Alfentanil and patient‐controlled propofol sedation – facilitate gynaecological outpatient surgery with increased risk of respiratory events
Widespread use of patient‐controlled sedation (PCS) demands simplicity and a predictable outcome. We evaluated patients’ safety and ease of use of PCS for gynaecological outpatient
In a prospective double‐blind study, 165 patients were randomized to use propofol or propofol with alfentanil as PCS combined with local anaesthetic for pain
control. Data on cardiopulmonary function, consciousness, and need for interventions were collected at baseline and every fifth minute. The surgeons’ evaluation of the ease and the duration of the procedure were recorded.
One hundred and fifty‐five patients used PCS for the entire procedure, 76 patients propofol, and 79 patients propofol/alfentanil. Fifteen procedures in the propofol group were limited or could not be done, compared with four in the
propofol/alfentanil group (P = 0.02). The duration of surgery was not affected. The addition of alfentanil affected respiratory function compared with the propofol group: five patients compared with none were manually ventilated (P = 0.03), and two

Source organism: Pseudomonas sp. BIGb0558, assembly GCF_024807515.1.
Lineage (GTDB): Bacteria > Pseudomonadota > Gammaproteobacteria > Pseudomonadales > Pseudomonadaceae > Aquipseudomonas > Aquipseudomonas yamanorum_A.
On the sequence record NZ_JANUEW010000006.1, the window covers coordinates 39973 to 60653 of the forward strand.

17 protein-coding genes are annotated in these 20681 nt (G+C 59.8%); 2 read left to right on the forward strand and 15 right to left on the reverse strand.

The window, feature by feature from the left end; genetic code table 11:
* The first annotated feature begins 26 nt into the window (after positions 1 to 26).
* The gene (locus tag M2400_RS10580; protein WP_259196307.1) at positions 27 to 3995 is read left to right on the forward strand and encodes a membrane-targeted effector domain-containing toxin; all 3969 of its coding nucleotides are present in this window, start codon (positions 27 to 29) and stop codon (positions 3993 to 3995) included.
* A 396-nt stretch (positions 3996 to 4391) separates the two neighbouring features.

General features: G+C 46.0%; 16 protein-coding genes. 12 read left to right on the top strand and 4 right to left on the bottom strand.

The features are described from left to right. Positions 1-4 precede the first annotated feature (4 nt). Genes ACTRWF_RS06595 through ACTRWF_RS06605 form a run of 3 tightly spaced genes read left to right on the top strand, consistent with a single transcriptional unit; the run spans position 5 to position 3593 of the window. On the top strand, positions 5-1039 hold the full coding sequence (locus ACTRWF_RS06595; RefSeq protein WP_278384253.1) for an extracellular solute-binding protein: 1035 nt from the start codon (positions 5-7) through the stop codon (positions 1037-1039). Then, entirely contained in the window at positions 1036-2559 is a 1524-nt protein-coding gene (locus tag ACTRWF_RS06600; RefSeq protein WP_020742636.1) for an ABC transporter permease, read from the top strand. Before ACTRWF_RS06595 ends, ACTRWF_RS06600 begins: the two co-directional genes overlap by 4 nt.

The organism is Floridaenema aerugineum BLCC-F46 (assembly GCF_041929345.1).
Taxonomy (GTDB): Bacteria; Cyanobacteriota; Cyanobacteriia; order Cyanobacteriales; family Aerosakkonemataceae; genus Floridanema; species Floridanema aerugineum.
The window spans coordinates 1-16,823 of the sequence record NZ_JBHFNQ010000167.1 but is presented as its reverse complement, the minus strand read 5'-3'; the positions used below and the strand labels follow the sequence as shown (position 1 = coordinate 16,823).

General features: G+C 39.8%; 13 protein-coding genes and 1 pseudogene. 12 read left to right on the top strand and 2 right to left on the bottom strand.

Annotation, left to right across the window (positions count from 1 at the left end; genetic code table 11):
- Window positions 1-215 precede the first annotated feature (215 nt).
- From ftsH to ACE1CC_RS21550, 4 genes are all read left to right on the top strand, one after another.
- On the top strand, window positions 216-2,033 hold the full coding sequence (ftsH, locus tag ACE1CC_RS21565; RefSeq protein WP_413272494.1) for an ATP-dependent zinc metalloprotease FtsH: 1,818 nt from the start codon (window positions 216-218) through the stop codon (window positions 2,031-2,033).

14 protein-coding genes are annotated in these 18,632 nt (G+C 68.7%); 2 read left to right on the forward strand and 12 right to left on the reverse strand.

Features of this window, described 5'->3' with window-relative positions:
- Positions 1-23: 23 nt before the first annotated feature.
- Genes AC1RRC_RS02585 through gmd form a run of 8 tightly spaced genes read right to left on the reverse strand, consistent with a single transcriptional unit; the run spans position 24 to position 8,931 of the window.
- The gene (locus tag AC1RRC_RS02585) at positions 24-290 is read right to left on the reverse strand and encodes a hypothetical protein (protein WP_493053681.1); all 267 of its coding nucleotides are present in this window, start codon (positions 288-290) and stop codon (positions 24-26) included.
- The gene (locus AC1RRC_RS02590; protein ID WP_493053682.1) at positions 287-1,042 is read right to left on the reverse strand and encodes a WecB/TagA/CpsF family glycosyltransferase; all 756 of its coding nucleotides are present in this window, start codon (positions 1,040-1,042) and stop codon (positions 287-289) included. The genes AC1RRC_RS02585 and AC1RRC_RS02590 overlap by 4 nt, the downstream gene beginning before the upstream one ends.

thirds, compared with a quarter, were given supplementary oxygen as their saturation decreased below 90% (P < 0.001). Overall cardiovascular stability was maintained. The propofol group had deeper conscious sedation as measured by the bispectral index (P = 0.03),
but all patients could be roused. In the propofol/alfentanil group, five patients became apnoeic and could not be roused. Conclusions
PCS using propofol alone supports patients’
safety, as the addition of alfentanil increased the need for specific interventions to maintain respiratory stability. However, alfentanil increases the feasibility of the procedure, as complementary doses of propofol were not required.
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